**EDIT**
    Oh well, Stan100 if you still want to know how to load bitmaps, go to wotsit and look up the file format. Reading should be fairly simple:
    file.open(fileName, std::ios::binary | std::ios::in)
    file.read(buffer, amount)

    Good luck.
    Last edited by Hunter2; 08-07-2003 at 10:11 AM.
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  6. #6
    I am he who is the man! Stan100's Avatar
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    I knew it

    I haven't checked wotsit yet, but I knew I should of in the back of my mind. Along with another thing:
    Actually, since your doing DirectDraw, you're using the Windows API in which case I'm 99% sure that GDI is being linked in your project anyways... So that's not really a reason to write your own loading code. ...
    I knew I worded my question wrong too. Of course I use some GDI, but I meant something else. When I get to my home computer I'll post the code from my book.
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  7. #7
    I am he who is the man! Stan100's Avatar
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    Ok...Now using readfile

    I looked up _lread in the MSVC++ help and it says I should use readfile(), but I'm having a hard time with it. I can't even do basic things like reading in a string. BTW here's the code from my book:
    Code:
    int Load_Bitmap_File(BITMAP_FILE_PTR bitmap, char *filename)
    {
    int file_handle,  index;
    UCHAR   *temp_buffer = NULL; 
    OFSTRUCT file_data;        
    if ((file_handle = OpenFile(filename,&file_data,OF_READ))==-1)
       return(0);
    _lread(file_handle, &bitmap->bitmapfileheader,sizeof(BITMAPFILEHEADER));
    if (bitmap->bitmapfileheader.bfType!=BITMAP_ID)
       {
       _lclose(file_handle);
       return(0);
       } 
    _lread(file_handle, &bitmap->bitmapinfoheader,sizeof(BITMAPINFOHEADER));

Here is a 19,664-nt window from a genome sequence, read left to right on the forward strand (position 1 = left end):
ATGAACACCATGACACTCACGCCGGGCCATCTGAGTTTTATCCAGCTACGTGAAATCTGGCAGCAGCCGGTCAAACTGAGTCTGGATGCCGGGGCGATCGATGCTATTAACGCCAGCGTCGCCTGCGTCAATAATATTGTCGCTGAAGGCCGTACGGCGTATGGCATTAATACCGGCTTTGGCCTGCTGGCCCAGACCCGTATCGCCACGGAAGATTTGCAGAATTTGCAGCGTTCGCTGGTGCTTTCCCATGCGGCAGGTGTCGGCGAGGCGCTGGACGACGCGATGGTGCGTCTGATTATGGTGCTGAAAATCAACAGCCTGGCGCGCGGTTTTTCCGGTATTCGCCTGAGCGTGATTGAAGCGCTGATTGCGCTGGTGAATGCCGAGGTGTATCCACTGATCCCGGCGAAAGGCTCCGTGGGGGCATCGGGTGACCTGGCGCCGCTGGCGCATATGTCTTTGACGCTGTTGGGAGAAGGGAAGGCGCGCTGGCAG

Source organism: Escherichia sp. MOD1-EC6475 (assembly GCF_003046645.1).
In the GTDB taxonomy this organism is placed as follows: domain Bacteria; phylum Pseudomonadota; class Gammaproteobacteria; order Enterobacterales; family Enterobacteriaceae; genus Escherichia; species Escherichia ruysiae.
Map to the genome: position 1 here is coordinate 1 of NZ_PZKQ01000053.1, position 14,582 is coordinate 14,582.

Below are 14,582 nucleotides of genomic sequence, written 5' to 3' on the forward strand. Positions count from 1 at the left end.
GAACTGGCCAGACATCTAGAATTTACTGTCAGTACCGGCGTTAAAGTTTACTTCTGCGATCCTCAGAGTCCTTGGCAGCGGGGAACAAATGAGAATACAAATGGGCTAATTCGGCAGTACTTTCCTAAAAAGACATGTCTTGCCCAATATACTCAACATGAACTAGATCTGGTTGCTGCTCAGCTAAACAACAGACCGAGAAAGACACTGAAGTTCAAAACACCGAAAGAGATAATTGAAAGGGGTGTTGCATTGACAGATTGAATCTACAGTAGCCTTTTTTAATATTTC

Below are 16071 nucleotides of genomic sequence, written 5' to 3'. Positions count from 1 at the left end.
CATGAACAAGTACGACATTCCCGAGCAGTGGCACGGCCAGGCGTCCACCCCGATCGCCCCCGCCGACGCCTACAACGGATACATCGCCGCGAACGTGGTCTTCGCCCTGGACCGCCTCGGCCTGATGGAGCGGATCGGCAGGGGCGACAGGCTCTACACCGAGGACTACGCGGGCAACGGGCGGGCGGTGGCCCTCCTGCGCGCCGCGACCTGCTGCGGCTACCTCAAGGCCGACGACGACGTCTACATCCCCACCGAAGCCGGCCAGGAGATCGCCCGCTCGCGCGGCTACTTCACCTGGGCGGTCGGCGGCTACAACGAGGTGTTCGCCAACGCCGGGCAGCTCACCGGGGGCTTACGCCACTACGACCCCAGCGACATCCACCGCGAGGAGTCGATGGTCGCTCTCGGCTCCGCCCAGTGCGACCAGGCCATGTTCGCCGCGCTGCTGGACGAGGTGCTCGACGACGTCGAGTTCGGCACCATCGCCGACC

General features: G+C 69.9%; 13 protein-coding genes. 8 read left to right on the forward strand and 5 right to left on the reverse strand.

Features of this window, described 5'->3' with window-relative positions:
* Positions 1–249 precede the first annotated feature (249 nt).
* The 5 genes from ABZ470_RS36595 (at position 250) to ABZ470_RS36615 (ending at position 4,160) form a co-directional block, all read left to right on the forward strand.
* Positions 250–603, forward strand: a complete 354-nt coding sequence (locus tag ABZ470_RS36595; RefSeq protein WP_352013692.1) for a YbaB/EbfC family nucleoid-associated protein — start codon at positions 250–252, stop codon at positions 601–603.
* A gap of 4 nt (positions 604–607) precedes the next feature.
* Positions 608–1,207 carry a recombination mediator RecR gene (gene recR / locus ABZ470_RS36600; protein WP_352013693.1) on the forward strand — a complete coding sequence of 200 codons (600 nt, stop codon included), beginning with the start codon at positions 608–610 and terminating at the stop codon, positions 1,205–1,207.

if (bitmap->bitmapinfoheader.biBitCount == 8)
       {
       _lread(file_handle, &bitmap->palette,MAX_COLORS_PALETTE*sizeof(PALETTEENTRY));
       for (index=0; index < MAX_COLORS_PALETTE; index++)
           {
           int temp_color                = bitmap->palette[index].peRed;
           bitmap->palette[index].peRed  = bitmap->palette[index].peBlue;
           bitmap->palette[index].peBlue = temp_color;
           bitmap->palette[index].peFlags = PC_NOCOLLAPSE;
           }
        } 
    _lseek(file_handle,-(int)(bitmap->bitmapinfoheader.biSizeImage),SEEK_END);
    
    if (bitmap->bitmapinfoheader.biBitCount==8 || bitmap->bitmapinfoheader.biBitCount==16 || 
        bitmap->bitmapinfoheader.biBitCount==24)
       {
       if (bitmap->buffer)
           free(bitmap->buffer);
       if (!(bitmap->buffer = (UCHAR *)malloc(bitmap->bitmapinfoheader.biSizeImage)))
          {
          _lclose(file_handle);
          return(0);
          } 
       _lread(file_handle,bitmap->buffer,bitmap->bitmapinfoheader.biSizeImage);
    
       } // end if
    else
       {
       return(0);
    
       } 
    
    _lclose(file_handle);
    
    Flip_Bitmap(bitmap->buffer, 
                bitmap->bitmapinfoheader.biWidth*(bitmap->bitmapinfoheader.biBitCount/8), 
                bitmap->bitmapinfoheader.biHeight);
    
    return(1);
    
    }
    Sorry it's so long, but thanks in advance for any help

    *EDIT*
    Took out long comments/big whitespace. BTW the struct for bitmap is only what members are in the code above